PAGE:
Columbia MFA graduate Khashayar Joshua Khabushani’s‘s OUR NEW NAMES, about the powerful bonds that make and break an Iranian American family, and the journey a son must make in order to find his place in the world, from San Fernando Valley to Iran and eventually to New York, examining boyhood and brotherhood, violence and tenderness, and queer identity and belonging in America, to Parisa Ebrahimi at Hogarth, at auction, by Bill Clegg at The Clegg Agency (NA).
Children’s/Middle Grade Fiction
Katherine Locke’s WHAT ARE YOUR WORDS?, introducing and celebrating gender-inclusive pronouns as a child explores both their neighborhood and which “words” fit them and their neighbors best today, illustrated by Anne Passchier, to Regan Winter at Little, Brown Children’s, for publication in summer 2021, by Lara Perkins at Andrea Brown Literary Agency for the author, and by Anne Moore Armstrong at The Bright Group for the illustrator (world).
Actor, activist, and author Nico Tortorella‘s picture book OLIVETTE IS YOU, an inclusive message about celebrating different gender identities, to Emily Easton at Crown Children’s, by Sarah Passick at Park & Fine Literary and Media.
Transgender Korean American author, athlete, and activist Schuyler Bailar‘s Middle Grade debut OBIE IS MAN ENOUGH, about a transgender tween who looks to prove he’s one of the fastest boys in the pool as he contends with new teammates, bullies, and his biggest competition: himself, to Phoebe Yeh at Crown Children’s, for publication in fall 2021, by Marietta Zacker at Gallt and Zacker Literary Agency (world English).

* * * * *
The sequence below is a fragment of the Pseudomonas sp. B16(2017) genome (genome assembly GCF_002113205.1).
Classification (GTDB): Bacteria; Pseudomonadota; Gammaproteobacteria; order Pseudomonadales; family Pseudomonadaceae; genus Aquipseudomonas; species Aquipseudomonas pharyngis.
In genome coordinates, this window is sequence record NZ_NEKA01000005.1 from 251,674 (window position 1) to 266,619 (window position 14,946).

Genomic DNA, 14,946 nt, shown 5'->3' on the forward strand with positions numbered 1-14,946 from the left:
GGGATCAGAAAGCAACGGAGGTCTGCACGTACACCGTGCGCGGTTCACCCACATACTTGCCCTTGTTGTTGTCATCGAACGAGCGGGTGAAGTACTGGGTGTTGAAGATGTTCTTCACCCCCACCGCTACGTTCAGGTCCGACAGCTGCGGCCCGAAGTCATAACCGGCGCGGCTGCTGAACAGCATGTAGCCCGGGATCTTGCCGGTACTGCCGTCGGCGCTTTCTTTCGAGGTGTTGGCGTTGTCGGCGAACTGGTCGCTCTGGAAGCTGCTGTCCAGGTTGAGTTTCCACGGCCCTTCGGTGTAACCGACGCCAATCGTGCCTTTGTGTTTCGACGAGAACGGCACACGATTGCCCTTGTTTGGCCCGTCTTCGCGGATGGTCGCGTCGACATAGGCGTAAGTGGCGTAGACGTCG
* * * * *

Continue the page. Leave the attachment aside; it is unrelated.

Young Adult Fiction
Philline Harms’s debut NEVER KISS YOUR ROOMMATE, in which a girl arrives at a boarding school, and a mysterious and alluring girl is assigned to be her roommate, but as their relationship goes from cold to red hot, the roommate’s dangerous past resurfaces and tests the strength of their budding romance, to Deanna McFadden at Wattpad, for publication in spring 2021.
NYT-bestselling author of WILDER GIRLS Rory Power‘s THE WORLD ENDS HERE, a speculative thriller following ex-girlfriends raised at a remote, icy research institute, and what happens when they uncover the nightmarish discovery their families are protecting there, to Krista Marino at Delacorte, in a six-figure deal, in a two-book deal, for publication in fall 2021, by Kim Witherspoon and Jessica Mileo at Inkwell Management (NA).
Molly Horan‘s EPICALLY EARNEST, pitched as a queer contemporary wink to Oscar Wilde’s THE IMPORTANCE OF BEING EARNEST, in which a high school senior must decide who she wants to be and where she fits in as graduation approaches, all the while finding the time to fall in love with the girl of her dreams, to Lily Kessinger at Houghton Mifflin Harcourt Children’s, for publication in spring 2022, by Elle Thompson and Uwe Stender at TriadaUS Literary Agency (world).
Author of the forthcoming ALMOST FLYING Jake Maia Arlow’s WINTER BREAK, a contemporary rom-com about two Jewish girls falling in love reluctantly at Christmastime, a hate-to-love romance pitched as “like a Hallmark Christmas movie—if a Hallmark Christmas movie ever starred sexually frustrated lesbian Jews,” to Stephanie Guerdan at Harper Teen, in a good deal, in a pre-empt, in a two-book deal, for publication in fall 2022, by Jim McCarthy at Dystel, Goderich & Bourret (world).
Eric Geron’s debut A TALE OF TWO PRINCES, about a closeted crown prince newly established in Canada and an out-and-proud Montana cowboy who meet by chance and turn out to be long-lost twin brothers, forced to navigate coming out, coronations, and high school together, to Rebecca Kuss at Inkyard Press, in a good deal, in a pre-empt, in a two-book deal, for publication in summer 2022, by Brent Taylor at TriadaUS Literary Agency (world English).
Maggie Tokuda-Hall‘s untitled sequel to THE MERMAID, THE WITCH, AND THE SEA, in which a number of characters from the first book reunite to destroy the Nipran Empire; with a siren, a dragon, and some familiar mermaids, this motley group may finally have what they need to end imperialism in their world once and for all, to Karen Lotz at Candlewick, in an exclusive submission, by Jennifer Laughran at Andrea Brown Literary Agency (world).